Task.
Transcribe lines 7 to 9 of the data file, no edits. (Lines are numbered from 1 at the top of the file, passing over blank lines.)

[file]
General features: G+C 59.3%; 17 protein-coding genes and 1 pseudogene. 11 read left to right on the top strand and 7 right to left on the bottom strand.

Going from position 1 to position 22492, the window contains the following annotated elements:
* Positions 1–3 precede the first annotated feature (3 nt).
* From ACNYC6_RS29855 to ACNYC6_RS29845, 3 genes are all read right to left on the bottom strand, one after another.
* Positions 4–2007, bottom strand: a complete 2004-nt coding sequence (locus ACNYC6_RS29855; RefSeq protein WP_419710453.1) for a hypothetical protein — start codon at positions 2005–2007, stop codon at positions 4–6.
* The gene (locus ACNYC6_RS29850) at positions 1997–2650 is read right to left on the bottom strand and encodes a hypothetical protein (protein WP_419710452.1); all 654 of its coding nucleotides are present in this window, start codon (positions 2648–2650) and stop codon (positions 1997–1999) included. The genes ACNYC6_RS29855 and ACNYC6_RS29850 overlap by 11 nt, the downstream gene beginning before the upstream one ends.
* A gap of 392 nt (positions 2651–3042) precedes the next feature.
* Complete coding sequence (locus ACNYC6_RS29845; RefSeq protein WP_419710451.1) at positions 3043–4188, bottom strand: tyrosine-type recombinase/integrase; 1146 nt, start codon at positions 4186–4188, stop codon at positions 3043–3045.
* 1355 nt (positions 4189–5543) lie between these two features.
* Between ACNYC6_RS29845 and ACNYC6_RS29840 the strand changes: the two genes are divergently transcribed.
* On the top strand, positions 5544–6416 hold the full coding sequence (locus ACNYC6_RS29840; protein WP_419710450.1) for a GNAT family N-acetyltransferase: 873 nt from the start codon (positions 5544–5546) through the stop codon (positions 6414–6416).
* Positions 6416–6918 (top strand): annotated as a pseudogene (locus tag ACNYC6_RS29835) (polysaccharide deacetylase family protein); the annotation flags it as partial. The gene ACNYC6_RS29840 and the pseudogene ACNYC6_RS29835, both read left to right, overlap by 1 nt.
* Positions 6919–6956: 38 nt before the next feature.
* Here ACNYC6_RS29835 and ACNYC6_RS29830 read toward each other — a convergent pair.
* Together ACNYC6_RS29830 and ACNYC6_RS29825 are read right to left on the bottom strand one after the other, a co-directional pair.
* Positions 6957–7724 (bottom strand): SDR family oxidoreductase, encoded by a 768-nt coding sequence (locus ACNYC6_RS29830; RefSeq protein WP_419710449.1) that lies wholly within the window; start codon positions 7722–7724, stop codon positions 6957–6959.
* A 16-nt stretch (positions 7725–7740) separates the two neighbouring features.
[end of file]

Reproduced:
* A gap of 392 nt (positions 2651–3042) precedes the next feature.
* Complete coding sequence (locus ACNYC6_RS29845; RefSeq protein WP_419710451.1) at positions 3043–4188, bottom strand: tyrosine-type recombinase/integrase; 1146 nt, start codon at positions 4186–4188, stop codon at positions 3043–3045.
* 1355 nt (positions 4189–5543) lie between these two features.